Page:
Real Realty

David Zazula, Halstead

Halstead’s David Zazula at DOPO La Spiaggia in East Hampton. Ty Wenzel.

David Zazula is a veteran surfer and agent for Halstead in the Hamptons.

You’re uniquely experienced in both renting and sales. do you have a preference?

I love doing rentals, but sales are where the rubber meets the road. Each rental situation offers an opportunity to build your client base, learn the inventory, and gain the trust of both a potential seller and buyer. I built my business on rentals.

Sales really test your mettle, your creativity, and your ability to roll up your sleeves and get it done — no matter the obstacle. Every time I’m involved in a sale, I don’t learn just one new thing, I learn a dozen. And I’ve been doing this since 2004.

You’ve also become knowledgeable about the regulations and red tape synonymous with the region. How long did it take to master this, and when has this wisdom come in handy? 

The thing about rules and regulations is they keep changing. So, you’ve got to stay on top of it. The only way to learn is by doing. Get over to the building department and become a familiar face. Talk to attorneys, talk to your fellow brokers. Talk to people on the street. Become a detective.

Early in my career, I was fortunate enough to sell two contiguous oceanfront properties. This gave me the opportunity to go through the process. The experience was invaluable. As far as “mastering” goes, I’m not sure that ever really happens, but I would say it takes about five years to find your voice. Ten years in the business enables you to dispense sage advice. I’m approaching master status, having been at it for 15 years.

What advice do you have for a potential seller?

The first thing I would advise a potential seller is to list it with a reputable brokerage. Secondly, hire a local attorney. They’re most familiar with the local laws and codes. Communication is key, and if I can communicate with your attorney, we can circumvent a lot of potential problems.

You also need to prepare your property. De-cluttering is perhaps the most important aspect of preparing a home for the market. The buyer needs to envision themselves living there. I also place special importance on the entrance. It’s the first thing the buyer sees. Something as simple as flowers in an urn can make a huge impact.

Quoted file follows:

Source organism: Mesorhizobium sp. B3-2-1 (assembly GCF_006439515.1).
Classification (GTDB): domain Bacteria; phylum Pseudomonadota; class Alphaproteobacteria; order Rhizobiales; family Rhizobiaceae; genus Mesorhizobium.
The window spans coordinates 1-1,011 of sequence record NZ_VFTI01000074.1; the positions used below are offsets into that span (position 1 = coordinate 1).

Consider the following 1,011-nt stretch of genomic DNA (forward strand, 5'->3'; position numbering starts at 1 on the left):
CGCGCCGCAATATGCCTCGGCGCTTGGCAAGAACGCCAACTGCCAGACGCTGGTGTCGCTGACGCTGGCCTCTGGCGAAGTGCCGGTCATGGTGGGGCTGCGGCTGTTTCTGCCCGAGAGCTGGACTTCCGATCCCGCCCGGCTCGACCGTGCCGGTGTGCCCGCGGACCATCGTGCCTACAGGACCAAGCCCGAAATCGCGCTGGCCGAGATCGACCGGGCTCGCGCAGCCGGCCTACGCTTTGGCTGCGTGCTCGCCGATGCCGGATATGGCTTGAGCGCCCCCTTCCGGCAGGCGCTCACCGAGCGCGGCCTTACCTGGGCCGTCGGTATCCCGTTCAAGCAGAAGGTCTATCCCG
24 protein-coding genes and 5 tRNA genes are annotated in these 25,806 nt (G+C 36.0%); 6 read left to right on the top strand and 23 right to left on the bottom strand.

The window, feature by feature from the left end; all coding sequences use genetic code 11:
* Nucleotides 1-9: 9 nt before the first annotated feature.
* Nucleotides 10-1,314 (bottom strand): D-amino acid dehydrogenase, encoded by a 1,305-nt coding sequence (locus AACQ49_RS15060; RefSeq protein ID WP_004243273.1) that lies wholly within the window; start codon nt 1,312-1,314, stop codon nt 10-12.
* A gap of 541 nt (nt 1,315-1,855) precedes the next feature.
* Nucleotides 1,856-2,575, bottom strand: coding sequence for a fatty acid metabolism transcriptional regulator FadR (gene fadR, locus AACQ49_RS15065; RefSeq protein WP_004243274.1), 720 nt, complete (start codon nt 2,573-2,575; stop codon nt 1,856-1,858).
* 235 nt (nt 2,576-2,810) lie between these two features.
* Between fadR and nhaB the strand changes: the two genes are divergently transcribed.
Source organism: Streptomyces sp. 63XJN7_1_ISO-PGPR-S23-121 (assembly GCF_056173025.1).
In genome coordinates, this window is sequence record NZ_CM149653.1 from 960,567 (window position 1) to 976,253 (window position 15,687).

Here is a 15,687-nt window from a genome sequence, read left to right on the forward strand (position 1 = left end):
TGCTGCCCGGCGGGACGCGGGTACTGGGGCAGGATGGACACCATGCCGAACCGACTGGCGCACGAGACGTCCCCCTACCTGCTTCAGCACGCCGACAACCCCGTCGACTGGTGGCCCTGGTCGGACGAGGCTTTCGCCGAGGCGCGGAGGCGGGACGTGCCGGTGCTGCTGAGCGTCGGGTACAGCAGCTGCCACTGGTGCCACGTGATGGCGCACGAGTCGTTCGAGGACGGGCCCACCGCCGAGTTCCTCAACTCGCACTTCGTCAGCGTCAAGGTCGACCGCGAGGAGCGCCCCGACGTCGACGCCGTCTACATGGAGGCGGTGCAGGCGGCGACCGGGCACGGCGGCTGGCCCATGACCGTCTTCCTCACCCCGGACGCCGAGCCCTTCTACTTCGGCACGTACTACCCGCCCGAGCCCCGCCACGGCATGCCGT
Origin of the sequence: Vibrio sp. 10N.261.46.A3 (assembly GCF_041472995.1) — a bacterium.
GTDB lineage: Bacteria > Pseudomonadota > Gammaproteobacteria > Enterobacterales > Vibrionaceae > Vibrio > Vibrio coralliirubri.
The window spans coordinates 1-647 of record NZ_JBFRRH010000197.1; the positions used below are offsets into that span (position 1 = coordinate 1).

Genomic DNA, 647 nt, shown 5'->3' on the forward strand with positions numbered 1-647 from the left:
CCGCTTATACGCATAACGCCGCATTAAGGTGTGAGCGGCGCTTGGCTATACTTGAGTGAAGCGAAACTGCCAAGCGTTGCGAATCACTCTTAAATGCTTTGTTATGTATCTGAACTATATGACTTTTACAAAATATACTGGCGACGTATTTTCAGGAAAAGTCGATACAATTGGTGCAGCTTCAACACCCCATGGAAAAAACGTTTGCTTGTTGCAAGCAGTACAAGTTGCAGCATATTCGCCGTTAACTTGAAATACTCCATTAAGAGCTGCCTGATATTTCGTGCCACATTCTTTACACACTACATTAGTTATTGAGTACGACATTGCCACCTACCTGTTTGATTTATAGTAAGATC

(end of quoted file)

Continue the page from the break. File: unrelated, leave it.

I work closely with sellers to get a property ready, mindful of what is necessary and what is frivolous.

Are you attracted to a certain caliber of property? You’ve sold many waterfront homes.

I’m interested in any type of property that I have the possibility of selling. However, I’d be lying if I did not say the waterfront, especially oceanfront, really piques my interest. Besides the obvious increase in value, waterfront properties attract the most attention. It’s all about the water out here. Buying on the ocean, or any waterfront, is a front row seat to the greatest show on Earth.

I also love the older homes. The area was settled over 350 years ago, so we have a lot of them. One of my first exclusives was a 17th century home in the historic section of the Village of East Hampton. Lots of history, and one of four homes still standing that had exposed decorative wood support beams. Its most recent occupant at the time was Mario Puzo.

Any advice for young agents just starting out?

Become friends with other brokers, both in your office and at the other brokerages. They are your biggest source of information. Secondly, fact-check everything. Do your own research and make sure you have your facts straight. Don’t over promise.

When I first started out, I received three great pieces of advice. I was lucky enough to be in a small office with very successful brokers. I was told to listen. I did. The second bit of advice was a quote in an article I read by a mentor of mine. “A good broker is always prepared.”

Lastly, and this is a big one, a very experienced broker said to me, “Brevity is the soul of wit,” a quote from Shakespeare’s Hamlet. It is my mantra to this day.

Do you partner with other agents to create a team or are you solo?

Being in a relatively small office, we’re all one big family, so I can enlist help as I need it. I rely heavily on my colleagues for support. Although often it seems I’m working solo, the reality is very much different. We have tremendous support at Halstead. This allows me to have laser beam focus on the client I’m working with.

What do you do for fun?

I was an avid surfer and windsurfer for many years. We have world-class conditions for both here on the East End. However, recently I became reacquainted with the game of tennis, which I grew up playing. I never thought anything would get me out of the water, but it seems tennis has reinstated its grip on my free time. Of course, going to the beach, dining out, and enjoying the live music in the summer. If I can partake in all of that, while still keeping up with my now 13 year old teenage son, then I’m a happy camper.

To view David’s listings or to contact him, click here to go to his Halstead page.